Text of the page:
Down towards the coast, and a very careful crossing of the stream (it’s only a couple of steps over rocks, but 40km into the race I’m not exactly in the best shape). Again, the weather on the beach is great – on the windy run a few weeks ago, I was almost reduced to running backwards, the sand being blown into my face was so bad. This time, the only obstacle is a biker who won’t move out of my way why can’t he see that I have to get through here I’m racing why is he in my way I am raging inside. Clearly, I have hit The Wall and burned through all the glycerin in my brain, because my emotional control is way down (this is standard; I’m not great company at this point in a race). I make great time along the beach, getting close to 5:30 minutes/km (this is basically my marathon pace, so to be able to run it at this point is incredible). Lots of people around, even a few runners (again, I pass people and then they speed up and overtake me again?). This takes me into Red Rocks aid station, where I’m expecting to see Rhonda and her aunt and uncle.

The aid station is stocked with enthusiastic workers cheering me in, and I’m pleased to hear them calling my name…. wait, I’m not wearing my race number – how do they know me? I look over and am shocked to see one of the most welcome sights I’ve seen in a long time: Paul, with Leigh next to him. And next to them is Kim, and two of the boys…and there comes Paul! I am shocked and humbled. I had hoped Leigh and Paul would turn up after we’d discussed it, but I hadn’t really even expected the Quirkes (with three kids) to be able to. Maybe thought they’d consider going somewhere closer to home like Wright’s Hill. It’s hard to express how great it feels having people turn up like this – even now I’m tearing up a bit thinking about the run. and this moment especially.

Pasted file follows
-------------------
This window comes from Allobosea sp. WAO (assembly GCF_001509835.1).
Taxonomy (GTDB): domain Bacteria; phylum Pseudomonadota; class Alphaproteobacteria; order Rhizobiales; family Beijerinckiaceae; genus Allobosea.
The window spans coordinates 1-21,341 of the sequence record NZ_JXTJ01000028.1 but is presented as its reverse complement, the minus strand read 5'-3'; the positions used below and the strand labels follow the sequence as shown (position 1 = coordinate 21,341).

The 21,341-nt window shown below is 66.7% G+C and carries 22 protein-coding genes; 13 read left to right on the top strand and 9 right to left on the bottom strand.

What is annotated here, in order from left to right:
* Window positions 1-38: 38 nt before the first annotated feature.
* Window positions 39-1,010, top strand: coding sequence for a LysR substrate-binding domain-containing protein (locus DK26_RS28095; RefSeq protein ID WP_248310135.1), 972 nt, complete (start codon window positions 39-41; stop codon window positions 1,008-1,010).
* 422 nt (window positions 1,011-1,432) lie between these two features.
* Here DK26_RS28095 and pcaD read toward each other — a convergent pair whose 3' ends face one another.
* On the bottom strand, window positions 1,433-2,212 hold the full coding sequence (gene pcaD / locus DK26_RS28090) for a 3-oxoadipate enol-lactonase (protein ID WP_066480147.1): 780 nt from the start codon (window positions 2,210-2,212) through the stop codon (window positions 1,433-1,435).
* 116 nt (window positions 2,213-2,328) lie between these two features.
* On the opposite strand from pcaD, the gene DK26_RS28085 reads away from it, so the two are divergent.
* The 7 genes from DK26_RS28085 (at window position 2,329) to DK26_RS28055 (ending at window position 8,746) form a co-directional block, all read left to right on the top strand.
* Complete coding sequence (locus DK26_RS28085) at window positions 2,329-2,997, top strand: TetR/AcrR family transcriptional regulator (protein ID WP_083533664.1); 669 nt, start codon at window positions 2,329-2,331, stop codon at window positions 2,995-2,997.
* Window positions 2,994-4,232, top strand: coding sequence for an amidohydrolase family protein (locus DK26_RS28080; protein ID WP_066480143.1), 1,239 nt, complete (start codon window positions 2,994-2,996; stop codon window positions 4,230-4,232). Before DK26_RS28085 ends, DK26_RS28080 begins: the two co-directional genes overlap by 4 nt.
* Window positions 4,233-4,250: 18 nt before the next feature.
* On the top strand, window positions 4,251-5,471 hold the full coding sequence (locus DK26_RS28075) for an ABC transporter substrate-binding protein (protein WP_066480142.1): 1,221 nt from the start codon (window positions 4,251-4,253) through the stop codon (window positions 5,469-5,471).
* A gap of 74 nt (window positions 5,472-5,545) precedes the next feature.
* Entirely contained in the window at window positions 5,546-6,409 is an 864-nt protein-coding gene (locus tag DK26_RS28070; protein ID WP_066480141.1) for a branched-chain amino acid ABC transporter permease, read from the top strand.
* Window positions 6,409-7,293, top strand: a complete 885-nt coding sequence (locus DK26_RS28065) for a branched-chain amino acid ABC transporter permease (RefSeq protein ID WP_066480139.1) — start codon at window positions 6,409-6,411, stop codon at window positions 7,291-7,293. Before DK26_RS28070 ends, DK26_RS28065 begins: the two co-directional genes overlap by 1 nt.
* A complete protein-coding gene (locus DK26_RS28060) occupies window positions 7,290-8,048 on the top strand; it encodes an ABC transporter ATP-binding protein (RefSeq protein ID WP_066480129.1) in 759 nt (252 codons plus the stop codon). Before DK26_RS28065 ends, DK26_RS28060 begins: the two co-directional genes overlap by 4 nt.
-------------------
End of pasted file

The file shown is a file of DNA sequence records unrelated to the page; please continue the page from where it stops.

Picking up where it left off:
We chat for a while and I get Paul singing Of Montreal after I mention having ‘The Past is a Grotesque Animal’ as one of my running highlights (seriously, it works great…). Leigh helps me re-attach my race number to my t-shirt – probably not that pleasant to be touching that sweaty shirt…
Meanwhile Kim and Paul are doing a great job of keeping their poor boys away from the coke and snacks laid out for the runners – it must be tough standing around looking at all that food and not touching it. I’m embarrassed to hear that Paul and Leigh had waited at the Wind Turbine for an hour, obviously having arrived after I left. I later hear that Kim and Paul (and the boys) did the same thing. Again, I am most grateful. (Worse: I later found out, by accident, that the marshals were looking for me – ‘has anyone seen #66? Friends are looking for him” – this was just the point where I was running with my number in my pack, so when I went past the Tip Track marshal he couldn’t have known I was me….

No sign of Rhonda, I try calling her but no answer. Kim says she’ll contact James, who I’m hoping to see later. This is great, and sets me out with a spring in my  step.

Which is soon stopped as I’m forced to adjust my timing chip, which, sat lengthwise on my shoe, has been digging into my ankle (one of those things; a small rub at the start of the race will be a big pain at the end). I re-tie it cross-wise – much better!
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About simonchamberlain

New Zealand librarian and music fan, living in London.